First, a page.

World Holocaust Day

The official title is

World Holocaust Victims Remembrance Day

It comes on January 27 each year and was first established in 2005 through a resolution by the United Nations General Assembly.

The date was selected in memory of the largest of the Nazi death camps, Auschwitz-Birkenau camp, which was liberated by Soviet troops on January 27, 1945.

 

aucrem

I found this photo of Auschwitz at the Jewish Virtual Museum, a project of the American-Israeli Cooperative Enterprise and a wealth of information on the Holocaust.

 

 

Last year, in my post on this day, I listed the holocaust memoirs I had on my book shelf (virtual and otherwise).

I felt a calling to read the stories these survivors had penned. Since then, the need to fully grasp the horror that was the holocaust has only increased.  And, as it has, my list of holocaust memoirs that I’ve read  has lengthened.  Here, for you to choose from:

  1. The Hiding Place by Corrie ten Boom
  2. The Diary of Anne Frank — which needs no explanation
  3. Anne Frank’s Tales from the Secret Annex
  4. The Last Seven Months of Anne Frank, by Willy Lindwer
  5. Clara’s War: One Girl’s Story of Survival by Clara Kramer
  6. Outcry: Holocaust Memoirs  by Manny Steinberg
  7. Man’s Search for Meaning by Victor Frankl
  8. They Shall Not Have Me by Jean Helion
  9. A Gift from the Enemy (A True Story of Escape in War-time Italy) by Enrico Lamet, Peter Schults
  10. Wallenberg: The Incredible Story of the Man…  by Kati Marton
  11. Such Good Girls: The Journey of The Holocaust’s Hidden Children by R. D. Rosen
  12. The Nazi Officer’s Wife: How One Jewish Woman Survived the Holocaust by Barbara Rosenblat
  13. All But My Life by Gerda Weissmann Klein
  14. The Last Jew in Treblinka: A Memoir by Chil Rajchman
  15. Five Chimneys: A Woman Survivor’s True Story of Auschwitz by Olga Lengyel

My To Read list has also grown:

  1. Auschwitz #34207: The Joe Rubinstein Story
  2. Auschwitz Escape: The Klara Wizel Story
  3. Night by Elie Wiesel
  4. A Scrap of Time and Other Stories by Ida Fink
  5. The Journal of Helene Beer
  6. Beautiful Soul: Bella Kurant’s Memoir of the Nazi Era
  7. Rena’s Promise by Rena Kornreich Gelissen and Heather Dune Macadam
  8. Women Heroes of WW II by Kathyrn Atwood
  9. Things We Couldn’t Say by Deet Eman
  10. Boy 30529 by Felix Weinberg
  11. This Way for the Gas, Ladies and Gentlemen by Tadeusz Borowski
  12. All But My Life: A Memoir by Gerda Weissmann Klein
  13. Beyond Forgetting
  14. The Girl in the Green Sweater by Krystyna Chiger
  15. Heinrich Himmler
  16. The Hours After
  17. I Have Lived a Thousand Years
  18. In My Hands
  19. Our Crime Was Being Jewish
  20. Remember Your Name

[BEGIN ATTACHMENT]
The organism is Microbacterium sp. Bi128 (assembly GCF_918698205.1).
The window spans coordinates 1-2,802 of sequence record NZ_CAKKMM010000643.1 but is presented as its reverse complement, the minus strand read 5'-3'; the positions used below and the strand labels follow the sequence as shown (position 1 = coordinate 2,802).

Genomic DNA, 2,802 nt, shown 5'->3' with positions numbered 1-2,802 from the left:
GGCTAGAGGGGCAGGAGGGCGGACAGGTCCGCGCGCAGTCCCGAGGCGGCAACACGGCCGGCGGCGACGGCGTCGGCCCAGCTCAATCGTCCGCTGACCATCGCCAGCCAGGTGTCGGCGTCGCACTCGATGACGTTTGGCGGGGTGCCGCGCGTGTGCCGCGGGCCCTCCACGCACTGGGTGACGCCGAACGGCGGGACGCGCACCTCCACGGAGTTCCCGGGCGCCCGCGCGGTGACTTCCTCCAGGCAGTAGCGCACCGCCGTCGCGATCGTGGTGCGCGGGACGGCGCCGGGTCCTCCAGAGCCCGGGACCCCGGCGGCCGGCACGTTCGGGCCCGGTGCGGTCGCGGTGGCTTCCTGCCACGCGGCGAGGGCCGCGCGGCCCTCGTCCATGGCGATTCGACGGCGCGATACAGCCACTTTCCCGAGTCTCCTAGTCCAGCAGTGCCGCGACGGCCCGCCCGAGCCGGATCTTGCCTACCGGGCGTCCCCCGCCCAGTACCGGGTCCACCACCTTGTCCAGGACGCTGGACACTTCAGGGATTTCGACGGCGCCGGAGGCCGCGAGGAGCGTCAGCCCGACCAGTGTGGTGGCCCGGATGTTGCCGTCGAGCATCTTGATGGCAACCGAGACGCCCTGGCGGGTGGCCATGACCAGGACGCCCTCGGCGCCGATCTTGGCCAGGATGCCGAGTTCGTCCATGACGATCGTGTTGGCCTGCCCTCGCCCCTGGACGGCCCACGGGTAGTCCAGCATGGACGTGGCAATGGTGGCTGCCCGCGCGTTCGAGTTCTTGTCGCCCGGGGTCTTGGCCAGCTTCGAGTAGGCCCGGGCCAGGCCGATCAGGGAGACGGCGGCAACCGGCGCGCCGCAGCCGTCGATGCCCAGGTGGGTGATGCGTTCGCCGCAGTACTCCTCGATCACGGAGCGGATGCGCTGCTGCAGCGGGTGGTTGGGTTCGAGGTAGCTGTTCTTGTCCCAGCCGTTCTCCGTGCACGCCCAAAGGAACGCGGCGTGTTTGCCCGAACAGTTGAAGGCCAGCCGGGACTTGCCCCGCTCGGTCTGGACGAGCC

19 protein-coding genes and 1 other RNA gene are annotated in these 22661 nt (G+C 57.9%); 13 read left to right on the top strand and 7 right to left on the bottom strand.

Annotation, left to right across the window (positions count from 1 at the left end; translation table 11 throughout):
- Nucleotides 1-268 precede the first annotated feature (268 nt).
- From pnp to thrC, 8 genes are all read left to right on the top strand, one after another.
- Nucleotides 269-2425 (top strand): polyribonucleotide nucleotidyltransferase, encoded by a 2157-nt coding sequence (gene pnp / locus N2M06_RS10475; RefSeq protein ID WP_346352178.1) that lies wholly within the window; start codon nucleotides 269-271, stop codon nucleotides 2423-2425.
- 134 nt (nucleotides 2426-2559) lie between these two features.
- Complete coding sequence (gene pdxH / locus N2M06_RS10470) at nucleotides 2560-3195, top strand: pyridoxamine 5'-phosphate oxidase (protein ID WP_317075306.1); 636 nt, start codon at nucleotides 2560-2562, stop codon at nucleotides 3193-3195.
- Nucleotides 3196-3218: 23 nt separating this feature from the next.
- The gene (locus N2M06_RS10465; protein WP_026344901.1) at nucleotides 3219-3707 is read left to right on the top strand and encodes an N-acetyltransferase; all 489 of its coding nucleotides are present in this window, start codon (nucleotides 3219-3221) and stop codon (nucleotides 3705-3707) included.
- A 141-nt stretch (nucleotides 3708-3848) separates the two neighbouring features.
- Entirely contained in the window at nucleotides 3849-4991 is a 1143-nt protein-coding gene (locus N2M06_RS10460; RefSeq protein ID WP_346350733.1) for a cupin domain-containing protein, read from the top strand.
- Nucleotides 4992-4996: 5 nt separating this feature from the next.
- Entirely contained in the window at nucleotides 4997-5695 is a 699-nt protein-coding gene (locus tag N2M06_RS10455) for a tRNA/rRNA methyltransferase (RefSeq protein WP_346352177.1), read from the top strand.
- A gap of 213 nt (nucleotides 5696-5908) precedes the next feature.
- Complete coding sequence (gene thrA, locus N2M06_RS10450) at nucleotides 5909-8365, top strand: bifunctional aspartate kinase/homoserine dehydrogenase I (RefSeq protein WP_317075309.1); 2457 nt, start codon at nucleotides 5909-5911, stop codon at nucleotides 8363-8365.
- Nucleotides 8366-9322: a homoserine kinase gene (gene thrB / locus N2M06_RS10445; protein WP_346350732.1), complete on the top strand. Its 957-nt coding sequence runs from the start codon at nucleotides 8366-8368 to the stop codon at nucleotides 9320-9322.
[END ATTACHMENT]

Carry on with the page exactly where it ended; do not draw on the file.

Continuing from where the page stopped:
21. The Strange Ways of Providence in my Life
  22. Survival in the Shadows
  23. Where You Go, I Go

These are the stories of the survivors. And it is through their words that we come to know those we honor today.

Can you add other titles that you’ve read or want to read?

You might want to check out these links to The Jewish Eye and Goodreads for more more suggestions.

Let’s read all we can; let’s keep ourselves and the generations coming after us informed.

Let’s never forget.  And let’s learn from the past.

8 Responses

  1. Merril Smith
    | Reply

    It’s strange that yesterday I was thinking of the movie “Son of Saul,” and when I looked back, I had commented on your post last year that we were going to see it–and then I wrote a post about it. I had been thinking about heroes and resistance, and I thought of this rebellion that took place at Auschwitz.

    Knowledge and facts are important–now more than ever.

    • Janet Givens
      | Reply

      Indeed they are Merril. And committing to staying vigilant, not giving in to weariness, will be critical. Thanks for commenting.

  2. Susan Jackson
    | Reply

    Wow, you will be reading forever, let us know if there are big differences in the recollections.

    • Janet Givens
      | Reply

      I’m starting to sort through them based on country, Susan. The “Austrian” holocaust memoirs; the “Polish” ones, etc. and comparing within the countries: the towns, the dates, the weather even.

      A tad OCD you think?

  3. Tim Fearnside
    | Reply

    Thanks for the list, Janet. Perhaps as important, now, as they’ve ever been…

    • Janet Givens
      | Reply

      Indeed, Tim. Not sure why I’ve been pulled so to read them; it’s been a few years now, before The D. But the similarities in how the populace have taken to him are striking. Thanks for stopping by.

  4. Laurie Buchanan
    | Reply

    Janet — Due to my internet connectivity (or lack thereof) while on sabbatical, I’m a week behind, but appreciate this post nonetheless.

    • Janet Givens
      | Reply

      I understand totally, Laurie. It’s always good to have you stop in, whenever that is. I’ve had a few posts where the conversation has gone on throughout the week. That’s always welcome, of course. And you are always welcome. Enjoy your three month writing getaway. There are many, I’m sure, who are quite envious.

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